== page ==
This is a good model for the implementation of the proposed project because what is needed at the moment is to strike a balance by strengthening multi-stakeholder cooperation to promote public-private partnership towards improving the provision of services to local rural families and the youth. Under this framework, implementing agencies and local government units will be continually enabled to undertake initiatives by providing technical and capacity building support in all aspects of project development and implementation in the target sites.

As to the social, economic and political aspects, the proposed project involves empowering women and youth, increasing political voice through “good advocacy”, ensuring equal access to public services, and increasing security of property rights among the rural poor. These goals are intended to increase the individual’s human capabilities and advance the means towards a productive life.

The project, aptly called Institutionalization of Forest Management and Community Education in the provinces of Leyte, Samar & Biliran Islands” is consistent with the government’s priority programs concerning education and environment. It is believed that rural development can be facilitated by educating the people in the community with greater focus on the youth sector to ensure that second-line leaders and successors of family-based enterprises can be produced in the shortest period of time. Further, the social problem of too many unproductivity youth and young adults is a serious threat that can only be properly addressed through relevant education. Truly, the youth is the backbone of the 21st century.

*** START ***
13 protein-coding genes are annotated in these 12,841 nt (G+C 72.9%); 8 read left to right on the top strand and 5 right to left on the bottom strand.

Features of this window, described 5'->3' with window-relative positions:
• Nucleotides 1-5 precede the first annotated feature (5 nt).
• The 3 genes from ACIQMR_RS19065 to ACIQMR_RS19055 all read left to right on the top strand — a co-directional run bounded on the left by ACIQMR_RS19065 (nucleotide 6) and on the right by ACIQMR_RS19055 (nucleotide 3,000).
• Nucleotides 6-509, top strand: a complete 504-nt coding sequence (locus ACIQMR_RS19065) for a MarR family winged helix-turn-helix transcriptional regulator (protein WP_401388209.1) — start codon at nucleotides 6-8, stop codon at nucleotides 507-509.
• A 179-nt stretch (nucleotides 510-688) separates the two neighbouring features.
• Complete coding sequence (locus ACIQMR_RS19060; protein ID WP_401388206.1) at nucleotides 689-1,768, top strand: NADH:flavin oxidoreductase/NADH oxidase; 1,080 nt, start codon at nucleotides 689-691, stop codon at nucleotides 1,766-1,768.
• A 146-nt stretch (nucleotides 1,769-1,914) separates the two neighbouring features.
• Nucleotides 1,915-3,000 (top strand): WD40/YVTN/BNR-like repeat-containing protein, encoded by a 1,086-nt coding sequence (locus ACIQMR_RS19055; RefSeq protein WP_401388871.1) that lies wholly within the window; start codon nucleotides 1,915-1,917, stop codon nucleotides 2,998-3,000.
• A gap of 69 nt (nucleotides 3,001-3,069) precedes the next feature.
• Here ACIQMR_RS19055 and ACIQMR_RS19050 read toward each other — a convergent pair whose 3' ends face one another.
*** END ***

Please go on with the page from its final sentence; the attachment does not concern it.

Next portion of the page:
Relevance of the project

Description of the problem and reasons why it was chosen to work on this problematic

Among the many problems identified, one is common in practically all CBFM sites. Almost all of the residents in project sites are poor as they have insufficient income, they do not have access to health care and education and most of the youths and adults in the areas are dropouts who are unschooled, unskilled and unemployed. The proposed sites are backward, underdeveloped, agricultural communities. Moreover, majority of local residents are unemployed and do not have the necessary employment and entrepreneurial skills. The CBFM-CEFFA complementation project is believed to be a key strategy as this involves the forest conservation areas and will also implement an alternative education that focus on the rural youth to help them develop their employability and entrepreneurial skills in the target sites.